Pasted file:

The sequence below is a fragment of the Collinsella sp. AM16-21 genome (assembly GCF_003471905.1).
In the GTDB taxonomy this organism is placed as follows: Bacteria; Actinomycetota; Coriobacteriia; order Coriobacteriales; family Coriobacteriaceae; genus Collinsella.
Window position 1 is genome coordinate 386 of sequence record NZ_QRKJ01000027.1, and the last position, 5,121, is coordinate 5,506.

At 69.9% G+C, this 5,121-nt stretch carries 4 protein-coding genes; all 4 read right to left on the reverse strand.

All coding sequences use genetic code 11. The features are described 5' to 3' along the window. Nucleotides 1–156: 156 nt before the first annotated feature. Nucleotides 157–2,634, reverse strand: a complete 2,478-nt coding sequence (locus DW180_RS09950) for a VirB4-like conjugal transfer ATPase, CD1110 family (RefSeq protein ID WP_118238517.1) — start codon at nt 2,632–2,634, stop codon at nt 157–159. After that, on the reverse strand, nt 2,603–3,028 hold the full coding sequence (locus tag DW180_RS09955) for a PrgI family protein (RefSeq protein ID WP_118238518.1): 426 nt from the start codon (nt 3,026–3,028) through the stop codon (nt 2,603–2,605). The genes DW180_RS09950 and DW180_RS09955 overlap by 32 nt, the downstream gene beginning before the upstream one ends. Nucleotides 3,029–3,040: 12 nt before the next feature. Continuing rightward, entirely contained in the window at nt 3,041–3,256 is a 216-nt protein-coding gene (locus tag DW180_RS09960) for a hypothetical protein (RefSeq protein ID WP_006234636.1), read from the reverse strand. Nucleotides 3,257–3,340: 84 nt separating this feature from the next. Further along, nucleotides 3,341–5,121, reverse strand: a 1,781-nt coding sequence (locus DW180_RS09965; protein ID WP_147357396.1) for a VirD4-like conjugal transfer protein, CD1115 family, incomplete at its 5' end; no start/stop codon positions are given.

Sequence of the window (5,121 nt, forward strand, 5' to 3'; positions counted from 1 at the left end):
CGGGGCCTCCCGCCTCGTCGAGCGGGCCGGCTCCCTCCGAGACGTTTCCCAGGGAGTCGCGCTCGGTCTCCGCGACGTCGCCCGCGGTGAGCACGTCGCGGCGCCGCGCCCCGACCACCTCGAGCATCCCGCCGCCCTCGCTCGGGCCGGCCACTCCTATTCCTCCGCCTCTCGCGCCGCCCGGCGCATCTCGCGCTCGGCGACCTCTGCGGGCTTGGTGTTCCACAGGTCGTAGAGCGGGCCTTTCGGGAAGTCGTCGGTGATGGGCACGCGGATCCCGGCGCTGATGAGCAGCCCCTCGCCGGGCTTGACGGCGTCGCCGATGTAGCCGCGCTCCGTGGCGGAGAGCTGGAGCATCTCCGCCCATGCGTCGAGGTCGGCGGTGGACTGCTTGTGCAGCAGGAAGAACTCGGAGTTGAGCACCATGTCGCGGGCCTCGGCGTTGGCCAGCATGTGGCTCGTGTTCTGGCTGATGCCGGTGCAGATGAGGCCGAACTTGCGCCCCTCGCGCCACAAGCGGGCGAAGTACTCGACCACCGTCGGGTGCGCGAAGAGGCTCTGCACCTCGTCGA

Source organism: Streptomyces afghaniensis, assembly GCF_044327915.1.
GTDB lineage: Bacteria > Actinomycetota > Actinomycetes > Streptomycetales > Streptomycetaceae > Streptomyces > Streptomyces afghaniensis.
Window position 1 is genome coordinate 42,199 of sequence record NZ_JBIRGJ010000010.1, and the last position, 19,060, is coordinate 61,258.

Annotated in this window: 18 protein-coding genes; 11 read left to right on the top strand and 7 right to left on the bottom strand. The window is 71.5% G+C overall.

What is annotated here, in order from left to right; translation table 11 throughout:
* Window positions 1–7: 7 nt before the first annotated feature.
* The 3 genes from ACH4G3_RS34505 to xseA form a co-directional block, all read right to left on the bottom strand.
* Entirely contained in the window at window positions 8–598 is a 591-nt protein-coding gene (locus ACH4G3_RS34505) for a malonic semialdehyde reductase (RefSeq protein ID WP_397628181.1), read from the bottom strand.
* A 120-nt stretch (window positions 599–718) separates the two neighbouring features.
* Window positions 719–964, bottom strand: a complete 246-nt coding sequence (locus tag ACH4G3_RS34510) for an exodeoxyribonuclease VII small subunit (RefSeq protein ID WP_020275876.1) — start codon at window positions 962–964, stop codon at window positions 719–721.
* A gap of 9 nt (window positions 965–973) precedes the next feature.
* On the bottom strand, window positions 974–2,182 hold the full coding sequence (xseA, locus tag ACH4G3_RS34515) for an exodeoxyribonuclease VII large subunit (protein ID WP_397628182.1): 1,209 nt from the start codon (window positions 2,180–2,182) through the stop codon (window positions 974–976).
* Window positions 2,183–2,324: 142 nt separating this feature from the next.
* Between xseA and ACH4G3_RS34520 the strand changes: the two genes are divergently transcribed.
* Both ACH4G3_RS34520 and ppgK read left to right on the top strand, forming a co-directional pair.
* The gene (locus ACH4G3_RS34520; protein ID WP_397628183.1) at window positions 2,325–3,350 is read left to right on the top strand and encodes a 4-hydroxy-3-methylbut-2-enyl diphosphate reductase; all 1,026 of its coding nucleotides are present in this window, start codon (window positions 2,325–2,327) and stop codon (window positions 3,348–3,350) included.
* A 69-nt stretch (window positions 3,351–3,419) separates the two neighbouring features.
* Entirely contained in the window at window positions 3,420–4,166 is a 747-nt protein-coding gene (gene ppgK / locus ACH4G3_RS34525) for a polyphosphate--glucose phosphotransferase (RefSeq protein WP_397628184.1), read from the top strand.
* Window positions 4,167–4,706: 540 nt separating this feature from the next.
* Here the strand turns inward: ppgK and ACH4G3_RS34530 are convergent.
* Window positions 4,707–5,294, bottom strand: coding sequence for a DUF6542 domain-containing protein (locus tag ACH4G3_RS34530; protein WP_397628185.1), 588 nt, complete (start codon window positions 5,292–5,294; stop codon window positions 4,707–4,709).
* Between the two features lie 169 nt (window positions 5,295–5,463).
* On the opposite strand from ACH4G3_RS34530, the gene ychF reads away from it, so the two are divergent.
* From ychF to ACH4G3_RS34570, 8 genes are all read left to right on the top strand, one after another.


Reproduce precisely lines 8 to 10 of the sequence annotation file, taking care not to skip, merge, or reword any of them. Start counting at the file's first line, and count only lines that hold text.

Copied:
Source organism: Streptomyces afghaniensis, assembly GCF_044327915.1.
GTDB lineage: Bacteria > Actinomycetota > Actinomycetes > Streptomycetales > Streptomycetaceae > Streptomyces > Streptomyces afghaniensis.
Window position 1 is genome coordinate 42,199 of sequence record NZ_JBIRGJ010000010.1, and the last position, 19,060, is coordinate 61,258.